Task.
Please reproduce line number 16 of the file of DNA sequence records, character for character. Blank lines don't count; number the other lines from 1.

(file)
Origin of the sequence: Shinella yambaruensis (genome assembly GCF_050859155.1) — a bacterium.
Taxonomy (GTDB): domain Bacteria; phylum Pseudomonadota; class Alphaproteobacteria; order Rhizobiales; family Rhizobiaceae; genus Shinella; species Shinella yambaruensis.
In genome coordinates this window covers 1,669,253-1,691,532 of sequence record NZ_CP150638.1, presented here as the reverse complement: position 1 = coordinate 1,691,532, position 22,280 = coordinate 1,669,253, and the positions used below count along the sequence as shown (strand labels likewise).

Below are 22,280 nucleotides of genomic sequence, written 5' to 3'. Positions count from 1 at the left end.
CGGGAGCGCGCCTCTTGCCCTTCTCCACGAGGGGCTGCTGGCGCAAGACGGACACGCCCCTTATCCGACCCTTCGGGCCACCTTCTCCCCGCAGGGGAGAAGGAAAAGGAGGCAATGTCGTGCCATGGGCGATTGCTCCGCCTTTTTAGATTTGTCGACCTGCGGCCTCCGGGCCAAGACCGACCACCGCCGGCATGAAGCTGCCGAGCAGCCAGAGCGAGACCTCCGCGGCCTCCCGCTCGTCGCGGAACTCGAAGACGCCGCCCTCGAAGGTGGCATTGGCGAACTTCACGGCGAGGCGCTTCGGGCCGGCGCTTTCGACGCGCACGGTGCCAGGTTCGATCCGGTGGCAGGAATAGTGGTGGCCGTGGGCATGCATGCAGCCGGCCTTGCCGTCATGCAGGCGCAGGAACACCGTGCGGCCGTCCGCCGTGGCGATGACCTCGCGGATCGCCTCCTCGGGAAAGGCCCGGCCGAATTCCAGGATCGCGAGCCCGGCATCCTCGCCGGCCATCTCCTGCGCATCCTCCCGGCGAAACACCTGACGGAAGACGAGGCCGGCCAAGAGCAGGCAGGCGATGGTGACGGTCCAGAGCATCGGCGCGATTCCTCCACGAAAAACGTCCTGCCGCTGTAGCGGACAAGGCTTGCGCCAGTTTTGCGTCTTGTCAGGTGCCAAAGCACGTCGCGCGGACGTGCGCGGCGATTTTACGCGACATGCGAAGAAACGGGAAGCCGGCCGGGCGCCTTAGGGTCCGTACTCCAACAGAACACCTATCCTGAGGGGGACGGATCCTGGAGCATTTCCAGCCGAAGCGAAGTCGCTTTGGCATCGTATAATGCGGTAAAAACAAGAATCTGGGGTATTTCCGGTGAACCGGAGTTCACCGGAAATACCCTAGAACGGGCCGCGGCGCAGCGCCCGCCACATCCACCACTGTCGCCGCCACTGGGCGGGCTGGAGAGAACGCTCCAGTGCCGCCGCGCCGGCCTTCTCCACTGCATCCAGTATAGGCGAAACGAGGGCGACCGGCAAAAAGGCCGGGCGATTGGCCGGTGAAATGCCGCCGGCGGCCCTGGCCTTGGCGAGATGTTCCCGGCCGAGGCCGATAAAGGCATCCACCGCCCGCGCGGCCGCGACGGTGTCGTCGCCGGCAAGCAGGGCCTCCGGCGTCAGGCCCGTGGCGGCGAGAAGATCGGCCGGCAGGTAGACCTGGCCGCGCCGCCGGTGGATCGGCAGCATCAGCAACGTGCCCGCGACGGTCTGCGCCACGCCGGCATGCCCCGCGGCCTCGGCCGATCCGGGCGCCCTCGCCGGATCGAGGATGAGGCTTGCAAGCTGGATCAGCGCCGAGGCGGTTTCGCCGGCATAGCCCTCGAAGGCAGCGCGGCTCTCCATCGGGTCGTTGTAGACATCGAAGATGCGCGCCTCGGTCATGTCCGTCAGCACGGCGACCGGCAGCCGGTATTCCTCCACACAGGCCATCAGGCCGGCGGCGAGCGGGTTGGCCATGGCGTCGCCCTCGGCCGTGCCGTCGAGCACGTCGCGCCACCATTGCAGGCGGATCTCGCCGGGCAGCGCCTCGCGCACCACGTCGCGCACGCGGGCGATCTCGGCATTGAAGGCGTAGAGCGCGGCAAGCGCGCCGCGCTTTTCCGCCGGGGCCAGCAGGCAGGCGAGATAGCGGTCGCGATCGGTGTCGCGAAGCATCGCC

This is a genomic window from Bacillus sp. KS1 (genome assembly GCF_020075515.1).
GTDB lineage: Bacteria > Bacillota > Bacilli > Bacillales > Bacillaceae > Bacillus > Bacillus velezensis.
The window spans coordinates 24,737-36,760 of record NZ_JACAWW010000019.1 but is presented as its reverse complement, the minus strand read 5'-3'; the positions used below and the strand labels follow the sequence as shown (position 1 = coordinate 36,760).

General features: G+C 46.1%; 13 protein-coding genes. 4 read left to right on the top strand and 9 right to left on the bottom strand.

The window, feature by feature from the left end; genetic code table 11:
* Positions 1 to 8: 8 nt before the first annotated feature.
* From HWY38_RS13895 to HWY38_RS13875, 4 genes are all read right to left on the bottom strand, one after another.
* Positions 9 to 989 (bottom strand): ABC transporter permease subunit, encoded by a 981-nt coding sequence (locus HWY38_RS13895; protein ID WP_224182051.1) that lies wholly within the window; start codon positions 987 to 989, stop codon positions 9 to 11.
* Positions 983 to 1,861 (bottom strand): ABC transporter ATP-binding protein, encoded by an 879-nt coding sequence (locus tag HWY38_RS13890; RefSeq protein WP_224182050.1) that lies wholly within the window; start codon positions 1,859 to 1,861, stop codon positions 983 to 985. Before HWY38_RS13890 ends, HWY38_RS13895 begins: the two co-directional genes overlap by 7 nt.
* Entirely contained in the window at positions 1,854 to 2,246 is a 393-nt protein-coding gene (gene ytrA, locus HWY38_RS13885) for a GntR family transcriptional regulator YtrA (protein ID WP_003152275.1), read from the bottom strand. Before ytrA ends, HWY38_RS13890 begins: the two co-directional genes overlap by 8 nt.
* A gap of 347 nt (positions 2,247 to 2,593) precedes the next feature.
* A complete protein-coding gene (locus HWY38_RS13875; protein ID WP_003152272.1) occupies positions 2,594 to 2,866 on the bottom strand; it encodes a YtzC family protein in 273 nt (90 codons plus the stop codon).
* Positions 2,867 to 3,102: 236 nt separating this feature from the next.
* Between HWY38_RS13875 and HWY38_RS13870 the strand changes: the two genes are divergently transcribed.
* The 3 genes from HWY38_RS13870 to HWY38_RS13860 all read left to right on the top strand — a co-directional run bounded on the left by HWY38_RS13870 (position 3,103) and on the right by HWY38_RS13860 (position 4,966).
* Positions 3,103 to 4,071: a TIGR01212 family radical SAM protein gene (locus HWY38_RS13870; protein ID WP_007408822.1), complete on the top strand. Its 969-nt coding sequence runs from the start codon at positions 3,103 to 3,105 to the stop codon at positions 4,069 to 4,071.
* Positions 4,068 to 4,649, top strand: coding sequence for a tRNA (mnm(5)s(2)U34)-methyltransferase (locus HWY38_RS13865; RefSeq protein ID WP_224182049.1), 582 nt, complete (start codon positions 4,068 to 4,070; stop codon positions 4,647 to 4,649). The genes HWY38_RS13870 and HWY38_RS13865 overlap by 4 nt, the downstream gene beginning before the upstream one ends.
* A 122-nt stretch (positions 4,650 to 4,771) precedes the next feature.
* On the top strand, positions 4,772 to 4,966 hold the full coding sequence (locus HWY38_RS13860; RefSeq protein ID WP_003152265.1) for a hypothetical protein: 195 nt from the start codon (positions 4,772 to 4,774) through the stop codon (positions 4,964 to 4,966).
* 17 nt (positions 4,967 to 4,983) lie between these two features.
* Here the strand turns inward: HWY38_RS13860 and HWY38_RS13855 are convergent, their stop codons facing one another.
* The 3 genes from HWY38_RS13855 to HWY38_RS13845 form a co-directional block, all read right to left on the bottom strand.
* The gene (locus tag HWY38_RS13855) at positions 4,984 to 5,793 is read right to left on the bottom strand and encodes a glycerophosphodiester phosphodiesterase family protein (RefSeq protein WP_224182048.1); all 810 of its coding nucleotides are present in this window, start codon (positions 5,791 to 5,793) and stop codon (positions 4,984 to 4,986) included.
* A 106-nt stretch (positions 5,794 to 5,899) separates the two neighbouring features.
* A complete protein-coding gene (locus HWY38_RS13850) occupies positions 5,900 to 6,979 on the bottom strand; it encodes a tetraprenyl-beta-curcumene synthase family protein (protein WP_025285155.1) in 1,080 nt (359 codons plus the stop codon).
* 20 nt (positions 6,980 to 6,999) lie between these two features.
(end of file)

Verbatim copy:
* A gap of 347 nt (positions 2,247 to 2,593) precedes the next feature.